Apple launched its iOS 8 mobile operating system on Wednesday, but a significant feature of that release, the Health app, launched without the third-party health and fitness apps that rely on Apple’s HealthKit framework. While the Health app on its own appears to function just fine, Re/Code reports that Apple spokesperson Trudy Muller said that the company is “working quickly to have the bug fixed in a software update and have HealthKit apps available by the end of the month.”
Hundreds of developers, among them Carrot Fit, Lark, MyFitnessPal, Strava, Weight Watchers, WebMD, and Under Armour, were planning to introduce apps that would take advantage of the new capabilities of the iOS 8 operating system and the enhanced sensors built into the iPhone 6 and iPhone 6 Plus. Some were alerted that there apps had been put on hold, but they’ve still not been able to launch their apps, though the iPhone 6 and iPhone 6 Plus are available to consumers on Friday. Some were creating temporary versions of their apps to list in the App Store until the HealthKit issues are fixed. VentureBeat notes that while some developers conjecture that the “bug” might be related to data management issues, delaying the app until the end of the month could indicate problems with the way that Apple had planned to keep HealthKit data private and secure.
Though the HealthKit bug has delayed the launch of health and fitness-tracking apps, the tech world is getting its first glimpse of how HealthKit will become a powerful resource for healthcare providers and medical researchers.
Epic Systems, a dominant electronic health record (EHR) provider that’s been working with Apple on the initiative, has begun to provide some details on how its clients — clinics, hospitals, and medical groups — will be able to improve their patient care by integrating HealthKit data into their clinical systems. VentureBeat has learned some of the details, with Epic president Carl Dvorak explaining to Mark Sullivan:
“Apple’s HealthKit has tremendous potential to help close the gap between consumer collected data and data collected in traditional healthcare settings. The Epic customer community, which provides care to over 170 million patients a year, will be able to use HealthKit through Epic’s MyChart application—the most used patient portal in the U.S.”
The EHR will access HealthKit data via the MyChart app, not through a direct integration with HealthKit. With all HealthKit apps, consumers can use the Health app to configure their devices and apps to share data — stored on their iPhone — via HealthKit. HealthKit controls which apps send and store data, governed by user preferences and privacy rules. Epic spokesman Brian Spanger explained the flow of data from a device to the Epic EHR as follows:
“A consumer health app, like the Withings Scale, will notify HealthKit that it has a new weight and ask HealthKit to store that weight in the database on the iPhone. If the patient has given permission for the MyChart app on their phone to know about that data, HealthKit ‘wakes up’ the MyChart app and tells it there’s new data. The MyChart app on the phone then transmits that weight back to the EpicCare EHR system where it can be used appropriately as part of the patient’s medical care.”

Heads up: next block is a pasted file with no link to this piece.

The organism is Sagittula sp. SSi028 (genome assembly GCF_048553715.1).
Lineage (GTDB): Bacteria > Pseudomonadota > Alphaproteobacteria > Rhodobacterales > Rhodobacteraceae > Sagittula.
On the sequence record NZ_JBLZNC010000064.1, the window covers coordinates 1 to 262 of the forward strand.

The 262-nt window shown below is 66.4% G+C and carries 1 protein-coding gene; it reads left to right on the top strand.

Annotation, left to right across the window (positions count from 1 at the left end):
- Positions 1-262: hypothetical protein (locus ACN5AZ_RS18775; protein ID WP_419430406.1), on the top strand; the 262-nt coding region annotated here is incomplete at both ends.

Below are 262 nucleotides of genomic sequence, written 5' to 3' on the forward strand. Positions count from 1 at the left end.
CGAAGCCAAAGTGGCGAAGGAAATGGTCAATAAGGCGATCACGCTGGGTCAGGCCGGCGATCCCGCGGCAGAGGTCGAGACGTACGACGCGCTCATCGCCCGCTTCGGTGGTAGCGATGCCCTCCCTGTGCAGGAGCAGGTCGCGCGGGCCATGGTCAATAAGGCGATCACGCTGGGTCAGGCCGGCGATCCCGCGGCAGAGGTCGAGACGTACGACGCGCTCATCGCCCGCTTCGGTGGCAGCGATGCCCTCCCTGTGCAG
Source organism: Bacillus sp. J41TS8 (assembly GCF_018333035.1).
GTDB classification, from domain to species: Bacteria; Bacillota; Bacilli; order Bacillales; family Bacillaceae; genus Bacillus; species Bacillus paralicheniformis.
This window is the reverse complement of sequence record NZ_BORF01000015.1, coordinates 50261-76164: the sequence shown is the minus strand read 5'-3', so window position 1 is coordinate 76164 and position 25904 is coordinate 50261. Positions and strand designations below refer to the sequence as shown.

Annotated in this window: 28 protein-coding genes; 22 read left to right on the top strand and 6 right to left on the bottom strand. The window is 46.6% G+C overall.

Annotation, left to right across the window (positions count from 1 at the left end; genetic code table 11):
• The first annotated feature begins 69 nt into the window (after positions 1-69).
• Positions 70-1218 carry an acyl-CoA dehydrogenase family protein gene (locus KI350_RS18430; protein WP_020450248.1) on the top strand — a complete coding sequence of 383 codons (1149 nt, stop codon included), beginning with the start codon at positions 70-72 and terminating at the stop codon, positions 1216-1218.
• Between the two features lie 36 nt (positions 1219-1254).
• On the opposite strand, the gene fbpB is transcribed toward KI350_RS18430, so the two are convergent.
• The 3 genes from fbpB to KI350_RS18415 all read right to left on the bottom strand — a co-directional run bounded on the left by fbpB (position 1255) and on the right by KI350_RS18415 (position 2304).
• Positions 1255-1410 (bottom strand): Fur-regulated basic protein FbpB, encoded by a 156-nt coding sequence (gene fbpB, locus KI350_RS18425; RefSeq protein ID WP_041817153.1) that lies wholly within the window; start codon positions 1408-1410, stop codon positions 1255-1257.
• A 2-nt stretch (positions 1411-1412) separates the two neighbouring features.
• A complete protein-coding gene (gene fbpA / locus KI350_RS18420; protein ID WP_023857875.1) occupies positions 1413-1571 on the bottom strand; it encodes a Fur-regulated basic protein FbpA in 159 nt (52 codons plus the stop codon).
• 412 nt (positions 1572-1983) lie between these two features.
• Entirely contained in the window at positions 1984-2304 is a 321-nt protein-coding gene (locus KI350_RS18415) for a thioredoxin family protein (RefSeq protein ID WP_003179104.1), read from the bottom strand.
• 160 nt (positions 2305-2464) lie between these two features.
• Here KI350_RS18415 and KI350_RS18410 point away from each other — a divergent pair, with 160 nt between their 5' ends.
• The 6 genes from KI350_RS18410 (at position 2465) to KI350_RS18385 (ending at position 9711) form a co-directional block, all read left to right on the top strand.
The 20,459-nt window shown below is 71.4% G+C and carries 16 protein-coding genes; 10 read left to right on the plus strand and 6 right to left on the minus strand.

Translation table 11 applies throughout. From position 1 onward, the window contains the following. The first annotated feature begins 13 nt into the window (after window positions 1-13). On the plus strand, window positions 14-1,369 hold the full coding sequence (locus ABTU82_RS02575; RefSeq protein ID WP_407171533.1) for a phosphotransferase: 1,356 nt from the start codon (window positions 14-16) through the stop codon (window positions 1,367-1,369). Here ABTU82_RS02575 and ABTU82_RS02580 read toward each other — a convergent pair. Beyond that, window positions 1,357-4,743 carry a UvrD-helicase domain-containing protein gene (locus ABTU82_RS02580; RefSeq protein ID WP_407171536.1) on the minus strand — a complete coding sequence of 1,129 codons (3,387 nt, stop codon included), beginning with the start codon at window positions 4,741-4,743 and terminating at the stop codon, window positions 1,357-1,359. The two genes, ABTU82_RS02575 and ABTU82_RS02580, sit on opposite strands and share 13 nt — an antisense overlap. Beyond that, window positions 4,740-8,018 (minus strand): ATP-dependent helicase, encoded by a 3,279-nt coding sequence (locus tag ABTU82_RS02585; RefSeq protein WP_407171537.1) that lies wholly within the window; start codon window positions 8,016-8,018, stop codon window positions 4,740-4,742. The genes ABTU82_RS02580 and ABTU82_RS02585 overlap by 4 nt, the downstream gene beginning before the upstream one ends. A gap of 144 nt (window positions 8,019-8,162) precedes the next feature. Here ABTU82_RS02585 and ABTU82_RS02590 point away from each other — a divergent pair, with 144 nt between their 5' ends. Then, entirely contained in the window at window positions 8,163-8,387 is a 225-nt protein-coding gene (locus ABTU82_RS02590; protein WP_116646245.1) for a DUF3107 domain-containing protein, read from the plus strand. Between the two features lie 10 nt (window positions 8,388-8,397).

The iOS 8 Health app acts as the center of the ecosystem for consumers, and setting up MyChart to access and share the data collected by other apps will enable users to share deeper insights into their health with their physicians. Hundreds of clinics and hospitals use the Epic EHR, and patients can use the MyChart app to access their own records, including lab results, appointment schedules, current medications, and immunization history. As Epic explains on its website:
“Millions of patients access their records via MyChart – literally the same chart used by their doctors. Patients can schedule appointments, get test results and print growth charts. Epic’s freestanding personal health record, Lucy, completes the circle, with an interoperable health diary that can plug into MyChart – or disconnect from it and inform care wherever the patient receives it.”
HealthKit, empowered by integrations with dominant providers like Epic, could significantly improve the way that patients share information with their physicians, which in turn could improve the healthcare that they receive. It was recently reported that the Stanford School of Medicine will use HealthKit to track blood sugar in young diabetes patients, and the Duke University School of Medicine will track a variety of metrics in patients with cancer or heart disease. Others, including the Cleveland Clinic and the Mayo Clinic, are exploring ways to use the data in the treatment of patients with chronic medical conditions.
Putting aside the current bug, HealthKit still faces major challenges, among them how Apple will address the privacy and security requirements inherent with handling sensitive, personal data — including the challenges of HIPAA compliance — and how it will help partners to build and manage systems that make huge amounts of data useful in clinical settings. If initial trials prove HealthKit’s ability to overcome those challenges, and its utility for meaningful clinical uses, a variety of developers, EHR providers, and healthcare providers could soon be collaborating on systems to get patient-generated health data into the hands of doctors — but only after bugs are fixed and HealthKit finally launches.
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